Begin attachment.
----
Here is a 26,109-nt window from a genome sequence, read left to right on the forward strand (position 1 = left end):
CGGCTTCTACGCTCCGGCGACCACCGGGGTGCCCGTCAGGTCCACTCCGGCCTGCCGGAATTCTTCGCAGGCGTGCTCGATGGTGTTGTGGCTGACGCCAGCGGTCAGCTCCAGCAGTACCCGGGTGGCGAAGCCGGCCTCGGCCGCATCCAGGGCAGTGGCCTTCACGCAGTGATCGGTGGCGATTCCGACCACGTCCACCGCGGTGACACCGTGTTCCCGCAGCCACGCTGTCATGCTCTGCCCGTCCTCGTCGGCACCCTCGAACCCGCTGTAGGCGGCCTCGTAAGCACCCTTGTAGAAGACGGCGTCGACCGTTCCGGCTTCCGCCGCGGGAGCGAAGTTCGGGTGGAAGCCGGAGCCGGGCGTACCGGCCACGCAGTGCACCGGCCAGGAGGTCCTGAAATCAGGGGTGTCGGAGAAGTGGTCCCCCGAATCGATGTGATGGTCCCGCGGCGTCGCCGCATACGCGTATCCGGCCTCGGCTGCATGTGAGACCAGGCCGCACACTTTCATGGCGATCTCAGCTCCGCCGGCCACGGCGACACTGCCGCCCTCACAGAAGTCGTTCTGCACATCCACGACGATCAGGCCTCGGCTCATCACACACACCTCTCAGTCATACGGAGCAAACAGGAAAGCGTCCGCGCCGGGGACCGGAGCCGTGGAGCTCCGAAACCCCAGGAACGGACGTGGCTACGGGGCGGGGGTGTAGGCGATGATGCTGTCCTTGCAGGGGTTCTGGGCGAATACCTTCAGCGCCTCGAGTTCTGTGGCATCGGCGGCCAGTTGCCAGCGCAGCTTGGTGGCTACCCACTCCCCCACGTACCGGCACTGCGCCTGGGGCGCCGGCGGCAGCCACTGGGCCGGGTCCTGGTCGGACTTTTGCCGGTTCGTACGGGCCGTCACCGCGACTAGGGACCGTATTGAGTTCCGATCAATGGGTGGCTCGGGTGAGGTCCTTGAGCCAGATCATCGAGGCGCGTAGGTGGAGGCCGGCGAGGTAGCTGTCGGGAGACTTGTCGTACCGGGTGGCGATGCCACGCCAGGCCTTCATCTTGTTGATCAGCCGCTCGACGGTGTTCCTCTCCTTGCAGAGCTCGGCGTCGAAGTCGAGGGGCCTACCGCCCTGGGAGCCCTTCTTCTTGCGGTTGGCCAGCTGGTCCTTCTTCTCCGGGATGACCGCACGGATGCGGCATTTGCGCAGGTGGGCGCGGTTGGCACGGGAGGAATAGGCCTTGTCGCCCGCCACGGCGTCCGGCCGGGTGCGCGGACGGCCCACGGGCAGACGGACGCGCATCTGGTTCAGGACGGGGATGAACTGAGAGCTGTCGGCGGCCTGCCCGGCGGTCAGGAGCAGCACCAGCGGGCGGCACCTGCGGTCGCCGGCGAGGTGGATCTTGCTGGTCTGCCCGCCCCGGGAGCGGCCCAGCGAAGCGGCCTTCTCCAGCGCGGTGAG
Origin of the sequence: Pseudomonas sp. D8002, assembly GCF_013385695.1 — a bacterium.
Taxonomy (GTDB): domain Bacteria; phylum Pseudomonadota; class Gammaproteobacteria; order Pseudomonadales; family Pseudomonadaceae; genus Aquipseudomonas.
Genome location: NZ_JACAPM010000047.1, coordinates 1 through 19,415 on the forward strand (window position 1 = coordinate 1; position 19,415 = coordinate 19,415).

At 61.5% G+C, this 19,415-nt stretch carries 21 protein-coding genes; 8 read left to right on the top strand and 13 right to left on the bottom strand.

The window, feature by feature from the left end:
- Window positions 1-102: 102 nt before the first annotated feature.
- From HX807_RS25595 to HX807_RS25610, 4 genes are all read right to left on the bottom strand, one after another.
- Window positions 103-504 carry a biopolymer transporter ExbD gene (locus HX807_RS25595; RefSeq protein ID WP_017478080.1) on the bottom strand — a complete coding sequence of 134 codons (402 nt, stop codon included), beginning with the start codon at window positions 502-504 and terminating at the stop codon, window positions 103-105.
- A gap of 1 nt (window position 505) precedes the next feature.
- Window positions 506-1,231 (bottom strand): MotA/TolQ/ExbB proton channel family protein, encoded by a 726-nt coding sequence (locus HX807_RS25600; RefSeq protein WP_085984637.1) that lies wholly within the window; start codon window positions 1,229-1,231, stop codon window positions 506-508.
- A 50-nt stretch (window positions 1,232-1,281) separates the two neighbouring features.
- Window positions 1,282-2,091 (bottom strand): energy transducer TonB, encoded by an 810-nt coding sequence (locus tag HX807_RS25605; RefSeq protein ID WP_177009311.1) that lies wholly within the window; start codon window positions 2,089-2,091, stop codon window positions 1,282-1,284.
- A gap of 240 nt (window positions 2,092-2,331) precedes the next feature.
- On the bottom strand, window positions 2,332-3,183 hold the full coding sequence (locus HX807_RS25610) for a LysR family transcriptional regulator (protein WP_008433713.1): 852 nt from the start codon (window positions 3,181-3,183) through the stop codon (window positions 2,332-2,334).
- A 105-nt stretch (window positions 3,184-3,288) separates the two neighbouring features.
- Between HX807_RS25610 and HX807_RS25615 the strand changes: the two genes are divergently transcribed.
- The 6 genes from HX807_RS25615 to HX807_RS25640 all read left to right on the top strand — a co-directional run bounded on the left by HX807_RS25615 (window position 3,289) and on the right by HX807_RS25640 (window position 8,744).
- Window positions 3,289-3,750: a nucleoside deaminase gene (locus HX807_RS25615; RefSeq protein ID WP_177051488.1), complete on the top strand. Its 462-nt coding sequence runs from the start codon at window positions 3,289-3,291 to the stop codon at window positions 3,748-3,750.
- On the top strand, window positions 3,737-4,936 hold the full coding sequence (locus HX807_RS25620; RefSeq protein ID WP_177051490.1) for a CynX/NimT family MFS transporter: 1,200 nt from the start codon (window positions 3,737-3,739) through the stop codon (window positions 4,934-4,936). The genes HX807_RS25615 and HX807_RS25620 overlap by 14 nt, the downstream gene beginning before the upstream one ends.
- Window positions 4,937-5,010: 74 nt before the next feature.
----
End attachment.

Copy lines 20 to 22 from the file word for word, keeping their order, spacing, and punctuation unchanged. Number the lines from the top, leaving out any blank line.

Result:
- Window positions 3,289-3,750: a nucleoside deaminase gene (locus HX807_RS25615; RefSeq protein ID WP_177051488.1), complete on the top strand. Its 462-nt coding sequence runs from the start codon at window positions 3,289-3,291 to the stop codon at window positions 3,748-3,750.
- On the top strand, window positions 3,737-4,936 hold the full coding sequence (locus HX807_RS25620; RefSeq protein ID WP_177051490.1) for a CynX/NimT family MFS transporter: 1,200 nt from the start codon (window positions 3,737-3,739) through the stop codon (window positions 4,934-4,936). The genes HX807_RS25615 and HX807_RS25620 overlap by 14 nt, the downstream gene beginning before the upstream one ends.
- Window positions 4,937-5,010: 74 nt before the next feature.